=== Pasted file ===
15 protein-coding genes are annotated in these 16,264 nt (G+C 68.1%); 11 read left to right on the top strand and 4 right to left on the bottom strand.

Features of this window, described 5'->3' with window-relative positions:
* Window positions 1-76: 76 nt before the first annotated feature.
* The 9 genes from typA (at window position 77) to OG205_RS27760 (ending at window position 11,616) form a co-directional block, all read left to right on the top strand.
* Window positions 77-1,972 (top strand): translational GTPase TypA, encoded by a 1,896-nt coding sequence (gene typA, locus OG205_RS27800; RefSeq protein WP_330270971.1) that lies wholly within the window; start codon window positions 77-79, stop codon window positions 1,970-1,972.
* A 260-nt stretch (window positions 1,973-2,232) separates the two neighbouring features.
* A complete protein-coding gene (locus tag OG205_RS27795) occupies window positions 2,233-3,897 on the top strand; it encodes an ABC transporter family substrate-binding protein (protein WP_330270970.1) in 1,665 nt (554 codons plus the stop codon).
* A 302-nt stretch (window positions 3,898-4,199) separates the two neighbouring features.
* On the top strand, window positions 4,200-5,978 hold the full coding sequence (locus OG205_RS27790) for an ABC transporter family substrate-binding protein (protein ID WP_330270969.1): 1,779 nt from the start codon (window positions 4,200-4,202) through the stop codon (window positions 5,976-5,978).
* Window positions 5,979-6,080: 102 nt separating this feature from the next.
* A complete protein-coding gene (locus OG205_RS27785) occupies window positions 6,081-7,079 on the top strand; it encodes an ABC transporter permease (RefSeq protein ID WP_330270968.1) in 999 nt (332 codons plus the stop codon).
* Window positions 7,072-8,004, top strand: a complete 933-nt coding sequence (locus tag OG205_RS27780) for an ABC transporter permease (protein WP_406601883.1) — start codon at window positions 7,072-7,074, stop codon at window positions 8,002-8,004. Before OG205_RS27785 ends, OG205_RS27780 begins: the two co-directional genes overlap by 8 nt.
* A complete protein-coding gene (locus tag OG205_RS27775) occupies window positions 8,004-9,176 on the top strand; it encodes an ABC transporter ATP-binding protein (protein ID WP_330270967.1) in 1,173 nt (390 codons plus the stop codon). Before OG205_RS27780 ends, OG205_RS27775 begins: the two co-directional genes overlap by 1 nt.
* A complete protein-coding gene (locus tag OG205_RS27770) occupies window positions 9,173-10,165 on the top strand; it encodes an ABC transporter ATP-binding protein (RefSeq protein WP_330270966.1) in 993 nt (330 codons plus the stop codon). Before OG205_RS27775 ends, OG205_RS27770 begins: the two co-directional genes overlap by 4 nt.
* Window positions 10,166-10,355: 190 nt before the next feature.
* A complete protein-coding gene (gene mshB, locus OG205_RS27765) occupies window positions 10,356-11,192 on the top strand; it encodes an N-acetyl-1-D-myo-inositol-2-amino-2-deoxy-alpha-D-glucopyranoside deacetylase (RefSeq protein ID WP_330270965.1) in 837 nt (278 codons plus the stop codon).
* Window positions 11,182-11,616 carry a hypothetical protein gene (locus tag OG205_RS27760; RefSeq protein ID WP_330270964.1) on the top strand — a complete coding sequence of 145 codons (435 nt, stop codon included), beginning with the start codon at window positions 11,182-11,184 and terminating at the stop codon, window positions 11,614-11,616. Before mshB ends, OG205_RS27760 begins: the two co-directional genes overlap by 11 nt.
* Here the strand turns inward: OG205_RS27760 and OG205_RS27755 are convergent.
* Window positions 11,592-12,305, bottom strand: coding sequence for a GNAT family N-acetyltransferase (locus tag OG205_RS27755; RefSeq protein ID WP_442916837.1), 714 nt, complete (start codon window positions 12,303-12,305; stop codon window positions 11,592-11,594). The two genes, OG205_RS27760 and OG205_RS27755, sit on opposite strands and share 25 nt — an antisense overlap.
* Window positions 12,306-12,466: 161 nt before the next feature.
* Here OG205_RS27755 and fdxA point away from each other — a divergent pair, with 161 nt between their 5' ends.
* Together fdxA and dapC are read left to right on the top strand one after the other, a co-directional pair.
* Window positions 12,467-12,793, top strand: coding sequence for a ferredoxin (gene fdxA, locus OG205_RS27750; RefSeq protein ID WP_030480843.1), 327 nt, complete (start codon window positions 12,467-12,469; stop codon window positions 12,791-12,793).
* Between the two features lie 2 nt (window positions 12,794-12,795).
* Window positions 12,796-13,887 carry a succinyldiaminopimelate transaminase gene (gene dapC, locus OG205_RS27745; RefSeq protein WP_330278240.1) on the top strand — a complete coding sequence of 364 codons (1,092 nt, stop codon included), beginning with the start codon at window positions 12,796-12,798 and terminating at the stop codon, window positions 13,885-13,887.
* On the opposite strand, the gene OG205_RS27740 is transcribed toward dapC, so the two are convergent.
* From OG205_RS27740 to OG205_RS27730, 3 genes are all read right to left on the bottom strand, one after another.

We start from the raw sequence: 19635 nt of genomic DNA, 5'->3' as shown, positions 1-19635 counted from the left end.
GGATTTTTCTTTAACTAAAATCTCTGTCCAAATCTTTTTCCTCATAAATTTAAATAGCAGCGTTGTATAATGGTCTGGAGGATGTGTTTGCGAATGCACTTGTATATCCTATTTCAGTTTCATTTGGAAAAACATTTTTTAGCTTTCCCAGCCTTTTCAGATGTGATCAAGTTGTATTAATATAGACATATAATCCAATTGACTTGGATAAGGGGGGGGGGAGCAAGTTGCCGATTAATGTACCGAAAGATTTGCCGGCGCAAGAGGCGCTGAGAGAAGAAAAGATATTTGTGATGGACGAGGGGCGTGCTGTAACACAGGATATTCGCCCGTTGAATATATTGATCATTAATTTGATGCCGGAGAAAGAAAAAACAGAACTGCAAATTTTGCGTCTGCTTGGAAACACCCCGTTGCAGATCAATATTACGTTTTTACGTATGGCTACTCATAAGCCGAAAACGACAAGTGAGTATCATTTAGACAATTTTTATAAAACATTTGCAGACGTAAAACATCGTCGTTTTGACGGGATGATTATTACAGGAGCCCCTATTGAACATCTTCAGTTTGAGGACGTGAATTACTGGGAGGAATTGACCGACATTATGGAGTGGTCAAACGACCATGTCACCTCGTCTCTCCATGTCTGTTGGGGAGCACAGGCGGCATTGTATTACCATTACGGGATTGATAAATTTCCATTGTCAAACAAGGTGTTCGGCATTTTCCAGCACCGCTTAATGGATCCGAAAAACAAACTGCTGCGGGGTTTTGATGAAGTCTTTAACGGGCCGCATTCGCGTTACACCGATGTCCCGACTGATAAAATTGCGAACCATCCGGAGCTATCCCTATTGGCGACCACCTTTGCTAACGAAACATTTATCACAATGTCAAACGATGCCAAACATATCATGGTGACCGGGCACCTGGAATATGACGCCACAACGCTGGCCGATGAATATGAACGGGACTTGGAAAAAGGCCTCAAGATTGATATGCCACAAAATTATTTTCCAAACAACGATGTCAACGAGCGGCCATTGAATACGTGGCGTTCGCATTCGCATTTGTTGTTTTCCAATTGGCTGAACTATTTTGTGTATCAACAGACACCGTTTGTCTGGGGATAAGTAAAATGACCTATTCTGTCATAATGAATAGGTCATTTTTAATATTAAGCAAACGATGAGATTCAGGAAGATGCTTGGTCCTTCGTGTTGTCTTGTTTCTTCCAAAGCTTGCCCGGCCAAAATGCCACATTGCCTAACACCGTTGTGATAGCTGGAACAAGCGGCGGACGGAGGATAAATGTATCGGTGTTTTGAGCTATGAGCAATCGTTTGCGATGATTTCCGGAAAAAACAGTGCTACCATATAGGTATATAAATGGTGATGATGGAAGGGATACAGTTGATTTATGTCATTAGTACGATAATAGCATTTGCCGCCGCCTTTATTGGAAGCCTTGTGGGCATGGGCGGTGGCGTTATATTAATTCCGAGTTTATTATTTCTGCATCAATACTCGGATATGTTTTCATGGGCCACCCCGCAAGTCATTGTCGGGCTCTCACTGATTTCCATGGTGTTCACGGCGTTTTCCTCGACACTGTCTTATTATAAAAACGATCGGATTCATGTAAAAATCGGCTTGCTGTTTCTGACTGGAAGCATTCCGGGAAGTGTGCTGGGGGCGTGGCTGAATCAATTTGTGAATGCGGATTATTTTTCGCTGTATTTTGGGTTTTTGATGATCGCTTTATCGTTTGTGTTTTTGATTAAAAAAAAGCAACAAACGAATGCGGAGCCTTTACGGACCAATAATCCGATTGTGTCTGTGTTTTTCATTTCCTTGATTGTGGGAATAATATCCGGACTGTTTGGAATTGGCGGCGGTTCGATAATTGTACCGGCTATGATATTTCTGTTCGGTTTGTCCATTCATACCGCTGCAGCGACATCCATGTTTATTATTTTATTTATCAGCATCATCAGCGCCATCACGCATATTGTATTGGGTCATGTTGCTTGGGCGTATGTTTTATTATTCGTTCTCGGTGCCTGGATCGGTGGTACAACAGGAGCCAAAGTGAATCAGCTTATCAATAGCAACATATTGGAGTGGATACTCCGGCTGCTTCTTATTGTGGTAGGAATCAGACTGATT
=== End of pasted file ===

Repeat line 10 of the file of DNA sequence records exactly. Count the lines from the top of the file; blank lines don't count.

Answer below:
* Window positions 5,979-6,080: 102 nt separating this feature from the next.